For a long time, I was under the naive impression that the 20 or 30 minute “show” that I saw on Sunday mornings was considered “worship” (or even deeper—”praise & worship”). I also didn’t consider all forms of art as equal. Somehow music became “the way” to a “worship experience” with God, not “a way.” For the majority of my life, I didn’t understand the difference between the Old Covenant and the New Covenant. The temple, the High Priest, the Holy Of Holies—these were unknown terms to me. Somehow the “church” had failed to explain these basics. I had no comprehension of the Old Testament no desire to read it. It had become something that happened, with some good stories, but not something worth spending time on. For some reason, after almost 20 years of being “churched,” I still didn’t understand why Jesus came.
At some point, some ideas started out as cool things to do, but became the only way to do them. Churches became focused on the “presence” of the Holy Spirit, forgetting that the same Spirit is with us wherever we go. People went from Sunday to Sunday (service to service) expecting a spiritual high. I can’t become God and see that far back, to when these traditions began, and I can’t see the heart behind them. At that time, I am almost positive it was all about Jesus. Something changed. Man is not God, and a spiritual high that comes from a musical performance is not one of the spiritual gifts (which may ridiculously come as a surprise to many). There are serious side effects to focusing on an “experience” and not a relationship. What if a marriage’s focus was only on the sexual climax?
Can we put aside the box that man has created and think of new ways to incorporate all forms of art into our truth-seeking community gathering (on whichever day or at whichever place that we have our gathering)? Even more than that, can we expand on those ideas and let them come to life every day? Or, are we so bent on tradition that we won’t allow our minds to be renewed to the mind of Christ? We are referring to the same Christ who went postal in the temple, who said things (which still seem lunatic, apart from God) to others knowing they would reject him, and took that rejection to the point of execution.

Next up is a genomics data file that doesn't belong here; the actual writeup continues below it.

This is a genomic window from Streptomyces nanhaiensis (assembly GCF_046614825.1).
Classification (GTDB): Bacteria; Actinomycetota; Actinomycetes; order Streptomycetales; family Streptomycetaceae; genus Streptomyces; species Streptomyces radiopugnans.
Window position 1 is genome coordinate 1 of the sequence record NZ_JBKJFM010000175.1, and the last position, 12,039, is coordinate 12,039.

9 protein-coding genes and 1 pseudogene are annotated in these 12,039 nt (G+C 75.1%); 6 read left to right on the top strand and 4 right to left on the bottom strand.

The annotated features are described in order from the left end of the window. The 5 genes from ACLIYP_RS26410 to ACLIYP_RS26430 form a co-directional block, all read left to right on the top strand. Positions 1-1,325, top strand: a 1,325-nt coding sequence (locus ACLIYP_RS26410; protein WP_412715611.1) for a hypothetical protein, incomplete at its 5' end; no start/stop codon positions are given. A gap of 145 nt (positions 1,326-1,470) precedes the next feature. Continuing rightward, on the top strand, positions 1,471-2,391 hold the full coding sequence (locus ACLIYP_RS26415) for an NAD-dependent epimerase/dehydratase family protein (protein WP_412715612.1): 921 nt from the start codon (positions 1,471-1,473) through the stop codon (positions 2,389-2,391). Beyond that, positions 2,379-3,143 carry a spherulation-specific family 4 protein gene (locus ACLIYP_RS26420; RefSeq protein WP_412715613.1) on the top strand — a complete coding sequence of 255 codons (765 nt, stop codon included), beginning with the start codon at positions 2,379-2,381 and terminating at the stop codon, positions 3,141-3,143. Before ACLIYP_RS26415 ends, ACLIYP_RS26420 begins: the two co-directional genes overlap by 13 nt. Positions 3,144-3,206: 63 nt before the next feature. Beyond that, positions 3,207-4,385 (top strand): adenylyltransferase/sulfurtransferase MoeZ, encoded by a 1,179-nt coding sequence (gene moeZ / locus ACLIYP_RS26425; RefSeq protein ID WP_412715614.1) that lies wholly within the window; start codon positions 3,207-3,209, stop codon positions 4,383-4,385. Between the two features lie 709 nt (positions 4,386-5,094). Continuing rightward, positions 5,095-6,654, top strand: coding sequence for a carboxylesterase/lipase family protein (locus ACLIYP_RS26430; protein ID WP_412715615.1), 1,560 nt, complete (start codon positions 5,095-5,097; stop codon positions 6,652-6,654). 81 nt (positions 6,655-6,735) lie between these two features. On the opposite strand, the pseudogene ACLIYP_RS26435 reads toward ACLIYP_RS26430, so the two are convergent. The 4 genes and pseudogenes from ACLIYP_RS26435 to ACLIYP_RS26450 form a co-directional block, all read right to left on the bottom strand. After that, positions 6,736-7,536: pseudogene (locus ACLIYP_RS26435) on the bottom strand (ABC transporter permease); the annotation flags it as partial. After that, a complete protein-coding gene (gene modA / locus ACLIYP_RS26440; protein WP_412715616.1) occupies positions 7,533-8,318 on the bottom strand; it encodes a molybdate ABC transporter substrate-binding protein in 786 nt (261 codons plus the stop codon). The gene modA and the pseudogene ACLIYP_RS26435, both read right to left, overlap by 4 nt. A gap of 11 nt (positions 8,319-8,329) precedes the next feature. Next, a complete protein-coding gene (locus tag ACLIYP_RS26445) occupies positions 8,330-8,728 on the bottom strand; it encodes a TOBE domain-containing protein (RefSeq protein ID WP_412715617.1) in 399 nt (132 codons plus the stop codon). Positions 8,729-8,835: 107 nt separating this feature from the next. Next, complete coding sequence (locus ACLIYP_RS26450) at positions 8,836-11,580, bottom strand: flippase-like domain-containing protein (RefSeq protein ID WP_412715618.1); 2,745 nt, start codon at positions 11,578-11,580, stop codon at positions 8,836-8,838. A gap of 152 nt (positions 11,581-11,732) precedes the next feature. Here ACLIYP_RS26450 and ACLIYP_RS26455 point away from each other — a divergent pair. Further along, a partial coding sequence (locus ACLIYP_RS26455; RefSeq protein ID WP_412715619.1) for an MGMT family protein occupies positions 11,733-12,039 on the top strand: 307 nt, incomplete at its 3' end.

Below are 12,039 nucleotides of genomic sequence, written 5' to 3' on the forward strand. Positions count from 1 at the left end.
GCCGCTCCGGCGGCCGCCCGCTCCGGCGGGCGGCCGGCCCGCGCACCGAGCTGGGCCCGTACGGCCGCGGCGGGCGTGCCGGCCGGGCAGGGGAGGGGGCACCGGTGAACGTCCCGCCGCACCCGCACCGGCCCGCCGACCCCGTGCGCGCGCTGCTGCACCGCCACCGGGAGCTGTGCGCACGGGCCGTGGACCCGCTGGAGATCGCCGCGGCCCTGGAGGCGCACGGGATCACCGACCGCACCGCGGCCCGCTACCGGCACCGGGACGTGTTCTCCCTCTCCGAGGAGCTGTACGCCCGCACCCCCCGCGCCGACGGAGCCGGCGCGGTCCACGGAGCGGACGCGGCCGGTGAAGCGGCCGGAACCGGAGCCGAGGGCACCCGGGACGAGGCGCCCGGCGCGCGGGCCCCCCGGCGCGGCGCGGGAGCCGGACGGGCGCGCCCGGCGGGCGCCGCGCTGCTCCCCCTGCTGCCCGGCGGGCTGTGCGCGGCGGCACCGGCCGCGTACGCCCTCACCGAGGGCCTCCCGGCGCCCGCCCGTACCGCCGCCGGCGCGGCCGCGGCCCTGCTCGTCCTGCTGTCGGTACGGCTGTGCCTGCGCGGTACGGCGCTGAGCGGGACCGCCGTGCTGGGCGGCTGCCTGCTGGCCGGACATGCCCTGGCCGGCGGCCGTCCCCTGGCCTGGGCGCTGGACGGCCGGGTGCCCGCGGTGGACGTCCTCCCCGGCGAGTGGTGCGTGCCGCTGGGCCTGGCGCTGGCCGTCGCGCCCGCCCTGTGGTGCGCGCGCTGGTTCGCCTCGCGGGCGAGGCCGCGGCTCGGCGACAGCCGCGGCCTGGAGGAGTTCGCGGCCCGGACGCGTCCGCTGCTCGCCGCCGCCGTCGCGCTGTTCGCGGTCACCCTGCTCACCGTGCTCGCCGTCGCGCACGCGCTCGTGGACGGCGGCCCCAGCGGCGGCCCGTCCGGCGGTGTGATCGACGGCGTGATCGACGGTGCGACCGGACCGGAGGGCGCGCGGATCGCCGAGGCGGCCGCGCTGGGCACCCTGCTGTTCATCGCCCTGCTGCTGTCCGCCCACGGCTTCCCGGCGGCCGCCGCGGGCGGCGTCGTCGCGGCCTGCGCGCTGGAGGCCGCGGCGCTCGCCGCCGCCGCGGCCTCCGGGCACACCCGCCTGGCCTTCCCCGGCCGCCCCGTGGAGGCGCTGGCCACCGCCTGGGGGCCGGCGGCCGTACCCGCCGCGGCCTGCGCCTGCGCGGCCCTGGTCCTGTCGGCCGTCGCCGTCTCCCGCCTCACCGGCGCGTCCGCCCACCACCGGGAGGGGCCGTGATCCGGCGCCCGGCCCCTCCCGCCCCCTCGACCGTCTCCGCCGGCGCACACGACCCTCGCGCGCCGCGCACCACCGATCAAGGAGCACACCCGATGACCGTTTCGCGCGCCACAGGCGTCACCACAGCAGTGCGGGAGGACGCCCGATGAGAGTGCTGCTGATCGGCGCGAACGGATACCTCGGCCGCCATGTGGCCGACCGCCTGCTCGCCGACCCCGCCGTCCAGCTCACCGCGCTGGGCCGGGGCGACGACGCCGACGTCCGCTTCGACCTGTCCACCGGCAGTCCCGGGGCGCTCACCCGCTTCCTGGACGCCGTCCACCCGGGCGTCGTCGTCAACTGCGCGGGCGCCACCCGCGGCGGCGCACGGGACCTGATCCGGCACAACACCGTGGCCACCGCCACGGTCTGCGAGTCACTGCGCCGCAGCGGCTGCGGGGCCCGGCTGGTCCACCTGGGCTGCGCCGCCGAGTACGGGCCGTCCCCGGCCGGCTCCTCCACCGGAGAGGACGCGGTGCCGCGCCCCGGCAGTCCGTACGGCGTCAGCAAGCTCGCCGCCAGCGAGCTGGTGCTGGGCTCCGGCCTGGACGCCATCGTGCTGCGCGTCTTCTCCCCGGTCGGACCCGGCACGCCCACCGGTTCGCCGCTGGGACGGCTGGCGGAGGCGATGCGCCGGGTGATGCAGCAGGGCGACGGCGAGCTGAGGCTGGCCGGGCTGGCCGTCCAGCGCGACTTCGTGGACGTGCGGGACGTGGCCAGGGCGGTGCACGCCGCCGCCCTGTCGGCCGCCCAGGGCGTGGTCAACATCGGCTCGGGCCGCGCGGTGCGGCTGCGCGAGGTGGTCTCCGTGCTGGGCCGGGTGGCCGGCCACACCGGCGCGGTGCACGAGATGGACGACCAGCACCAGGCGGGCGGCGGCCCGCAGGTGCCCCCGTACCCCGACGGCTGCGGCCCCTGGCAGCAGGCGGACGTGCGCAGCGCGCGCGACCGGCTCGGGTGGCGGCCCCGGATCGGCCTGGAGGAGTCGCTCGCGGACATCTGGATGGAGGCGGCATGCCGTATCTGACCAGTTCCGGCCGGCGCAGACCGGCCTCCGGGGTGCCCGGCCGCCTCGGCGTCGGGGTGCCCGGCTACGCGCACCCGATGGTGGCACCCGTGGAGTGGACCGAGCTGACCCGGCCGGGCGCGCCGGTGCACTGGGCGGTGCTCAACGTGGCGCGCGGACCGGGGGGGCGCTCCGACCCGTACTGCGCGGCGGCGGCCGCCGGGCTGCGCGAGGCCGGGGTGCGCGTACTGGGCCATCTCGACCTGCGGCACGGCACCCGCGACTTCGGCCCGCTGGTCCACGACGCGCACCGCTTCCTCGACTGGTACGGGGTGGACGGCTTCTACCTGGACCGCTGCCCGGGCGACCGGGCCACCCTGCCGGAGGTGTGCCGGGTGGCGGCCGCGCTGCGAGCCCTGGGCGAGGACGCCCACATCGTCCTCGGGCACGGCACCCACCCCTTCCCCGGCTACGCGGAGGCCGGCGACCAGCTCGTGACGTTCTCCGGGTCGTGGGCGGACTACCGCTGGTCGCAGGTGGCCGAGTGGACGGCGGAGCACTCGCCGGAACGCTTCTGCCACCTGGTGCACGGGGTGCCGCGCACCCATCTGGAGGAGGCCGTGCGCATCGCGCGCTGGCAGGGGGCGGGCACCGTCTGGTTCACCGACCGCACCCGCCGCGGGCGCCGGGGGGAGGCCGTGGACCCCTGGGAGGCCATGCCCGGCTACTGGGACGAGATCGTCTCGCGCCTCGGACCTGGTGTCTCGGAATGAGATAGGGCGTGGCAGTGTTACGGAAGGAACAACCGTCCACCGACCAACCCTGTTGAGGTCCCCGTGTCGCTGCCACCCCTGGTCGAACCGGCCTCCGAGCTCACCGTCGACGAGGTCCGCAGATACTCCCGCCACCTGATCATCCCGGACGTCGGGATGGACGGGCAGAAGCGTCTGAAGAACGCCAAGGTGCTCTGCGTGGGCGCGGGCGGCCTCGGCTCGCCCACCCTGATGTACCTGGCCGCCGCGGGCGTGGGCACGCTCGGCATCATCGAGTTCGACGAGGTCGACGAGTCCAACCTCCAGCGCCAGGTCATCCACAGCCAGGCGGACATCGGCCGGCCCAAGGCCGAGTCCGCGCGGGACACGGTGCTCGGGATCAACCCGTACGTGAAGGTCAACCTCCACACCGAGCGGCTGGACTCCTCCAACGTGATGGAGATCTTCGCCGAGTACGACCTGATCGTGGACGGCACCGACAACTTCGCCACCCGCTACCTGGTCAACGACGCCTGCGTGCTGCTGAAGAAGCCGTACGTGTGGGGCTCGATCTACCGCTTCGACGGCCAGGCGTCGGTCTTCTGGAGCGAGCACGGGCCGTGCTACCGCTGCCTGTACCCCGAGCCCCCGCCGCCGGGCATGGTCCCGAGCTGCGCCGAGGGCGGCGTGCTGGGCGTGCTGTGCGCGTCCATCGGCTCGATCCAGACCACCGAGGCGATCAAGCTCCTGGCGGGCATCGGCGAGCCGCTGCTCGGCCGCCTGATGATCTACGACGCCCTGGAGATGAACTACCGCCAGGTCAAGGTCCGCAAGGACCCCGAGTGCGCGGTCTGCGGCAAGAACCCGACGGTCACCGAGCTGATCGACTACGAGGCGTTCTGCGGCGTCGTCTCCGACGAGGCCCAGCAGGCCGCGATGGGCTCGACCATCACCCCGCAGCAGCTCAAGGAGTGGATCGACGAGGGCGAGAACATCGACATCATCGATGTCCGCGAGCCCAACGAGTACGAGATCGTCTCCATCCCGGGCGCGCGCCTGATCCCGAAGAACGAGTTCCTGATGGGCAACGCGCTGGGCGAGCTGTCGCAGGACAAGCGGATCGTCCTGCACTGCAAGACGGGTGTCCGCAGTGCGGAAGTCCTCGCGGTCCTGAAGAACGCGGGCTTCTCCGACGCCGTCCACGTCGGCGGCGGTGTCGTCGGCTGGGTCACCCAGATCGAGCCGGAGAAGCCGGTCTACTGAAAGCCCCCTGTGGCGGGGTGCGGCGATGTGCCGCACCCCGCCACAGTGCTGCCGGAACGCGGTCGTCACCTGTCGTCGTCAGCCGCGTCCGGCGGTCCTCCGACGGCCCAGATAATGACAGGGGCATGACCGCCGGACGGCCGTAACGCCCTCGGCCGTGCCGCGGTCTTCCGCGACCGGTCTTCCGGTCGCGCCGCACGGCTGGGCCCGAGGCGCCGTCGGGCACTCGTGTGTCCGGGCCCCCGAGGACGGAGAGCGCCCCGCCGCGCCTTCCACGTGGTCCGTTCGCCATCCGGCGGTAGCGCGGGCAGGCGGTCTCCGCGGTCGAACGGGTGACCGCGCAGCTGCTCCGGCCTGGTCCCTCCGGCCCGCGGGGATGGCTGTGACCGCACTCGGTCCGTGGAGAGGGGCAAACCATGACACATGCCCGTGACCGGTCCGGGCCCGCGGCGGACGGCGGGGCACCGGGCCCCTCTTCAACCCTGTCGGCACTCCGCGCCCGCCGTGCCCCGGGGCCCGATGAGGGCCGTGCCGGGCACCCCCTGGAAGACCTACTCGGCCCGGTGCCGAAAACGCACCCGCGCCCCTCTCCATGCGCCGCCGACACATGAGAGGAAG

We have made a lifetime commitment. The narrow path is definitely not the easy path. Compartmentalizing the extent of God totally takes Him out of the picture. I have never read about Jesus spending time singing songs with a band, trying to get people pumped up, giving them an almost orgy-like experience, then leaving them hanging for the rest of the week—and doing it all over again week after week. We are on a day-by-day, hour-by-hour, minute-by-minute (you get the point) journey with our Creator. Jesus didn’t call us to a once-a-week event. Doing everything to glorify God cannot be limited to a box of what our human minds perceive as sacred. Wherever we are—at our jobs, at our homes, in our cars, at the grocery store or the post office—we are there to thank God and allow Him to form us into the image of Christ.
A band took on the name Seven Day Jesus a few years ago. Is that a good description of our lives? Or, have we become “Sunday Christians”? Are we spending the entire week forgetting about the One who we claim to be like, and then suddenly entering into His presence at a certain time and a certain place? If we sing songs, raise our hands, etc., are those things only a part of our “church alter ego”? Did Jesus not fulfill the Old Covenant, and come to create a new one? Are we still living in that old way? Jesus said a time would come when we would worship in spirit and in truth—not one extreme or the other. God wants that from us. Can we relay this basic message to the current and upcoming generations? We have the choice—to continue on the way we are, or to relearn (to a larger extent—unlearn) about our Savior that we profess. If, after that happens, we decide to keep doing what we are doing, JESUS PLUS NOTHING must remain the full gospel of God—or damn us all (read the letter to the Galatians).
Is our God as shallow as we usually are?
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